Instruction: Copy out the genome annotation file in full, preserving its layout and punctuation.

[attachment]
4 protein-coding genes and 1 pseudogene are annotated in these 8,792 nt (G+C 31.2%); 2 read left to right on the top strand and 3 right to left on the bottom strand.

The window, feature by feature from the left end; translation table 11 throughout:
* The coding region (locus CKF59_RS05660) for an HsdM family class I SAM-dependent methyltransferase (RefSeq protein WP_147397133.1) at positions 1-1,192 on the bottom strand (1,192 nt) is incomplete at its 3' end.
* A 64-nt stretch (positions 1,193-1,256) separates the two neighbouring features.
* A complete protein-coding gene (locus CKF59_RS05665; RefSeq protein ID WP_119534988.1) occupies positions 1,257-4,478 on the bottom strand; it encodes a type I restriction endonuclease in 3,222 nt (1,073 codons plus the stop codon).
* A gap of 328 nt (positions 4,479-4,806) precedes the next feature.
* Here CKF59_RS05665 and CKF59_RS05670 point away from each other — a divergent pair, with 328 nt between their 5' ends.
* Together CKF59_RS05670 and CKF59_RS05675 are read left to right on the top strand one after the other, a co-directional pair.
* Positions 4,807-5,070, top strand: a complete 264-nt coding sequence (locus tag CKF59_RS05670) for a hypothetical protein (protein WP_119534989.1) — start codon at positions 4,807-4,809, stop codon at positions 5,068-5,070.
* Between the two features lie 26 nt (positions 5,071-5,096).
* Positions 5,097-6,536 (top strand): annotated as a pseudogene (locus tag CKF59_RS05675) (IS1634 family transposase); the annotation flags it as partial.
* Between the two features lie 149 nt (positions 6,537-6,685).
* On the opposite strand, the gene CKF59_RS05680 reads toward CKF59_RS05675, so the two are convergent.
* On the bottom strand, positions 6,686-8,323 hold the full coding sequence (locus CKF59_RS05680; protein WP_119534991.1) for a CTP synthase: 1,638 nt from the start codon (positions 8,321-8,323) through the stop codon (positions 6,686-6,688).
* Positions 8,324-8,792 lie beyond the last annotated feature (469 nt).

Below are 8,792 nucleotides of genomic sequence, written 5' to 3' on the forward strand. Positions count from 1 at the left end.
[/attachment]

4 protein-coding genes and 1 pseudogene are annotated in these 8,792 nt (G+C 31.2%); 2 read left to right on the top strand and 3 right to left on the bottom strand.

The window, feature by feature from the left end; translation table 11 throughout:
* The coding region (locus CKF59_RS05660) for an HsdM family class I SAM-dependent methyltransferase (RefSeq protein WP_147397133.1) at positions 1-1,192 on the bottom strand (1,192 nt) is incomplete at its 3' end.
* A 64-nt stretch (positions 1,193-1,256) separates the two neighbouring features.
* A complete protein-coding gene (locus CKF59_RS05665; RefSeq protein ID WP_119534988.1) occupies positions 1,257-4,478 on the bottom strand; it encodes a type I restriction endonuclease in 3,222 nt (1,073 codons plus the stop codon).
* A gap of 328 nt (positions 4,479-4,806) precedes the next feature.
* Here CKF59_RS05665 and CKF59_RS05670 point away from each other — a divergent pair, with 328 nt between their 5' ends.
* Together CKF59_RS05670 and CKF59_RS05675 are read left to right on the top strand one after the other, a co-directional pair.
* Positions 4,807-5,070, top strand: a complete 264-nt coding sequence (locus tag CKF59_RS05670) for a hypothetical protein (protein WP_119534989.1) — start codon at positions 4,807-4,809, stop codon at positions 5,068-5,070.
* Between the two features lie 26 nt (positions 5,071-5,096).
* Positions 5,097-6,536 (top strand): annotated as a pseudogene (locus tag CKF59_RS05675) (IS1634 family transposase); the annotation flags it as partial.
* Between the two features lie 149 nt (positions 6,537-6,685).
* On the opposite strand, the gene CKF59_RS05680 reads toward CKF59_RS05675, so the two are convergent.
* On the bottom strand, positions 6,686-8,323 hold the full coding sequence (locus CKF59_RS05680; protein WP_119534991.1) for a CTP synthase: 1,638 nt from the start codon (positions 8,321-8,323) through the stop codon (positions 6,686-6,688).
* Positions 8,324-8,792 lie beyond the last annotated feature (469 nt).

Below are 8,792 nucleotides of genomic sequence, written 5' to 3' on the forward strand. Positions count from 1 at the left end.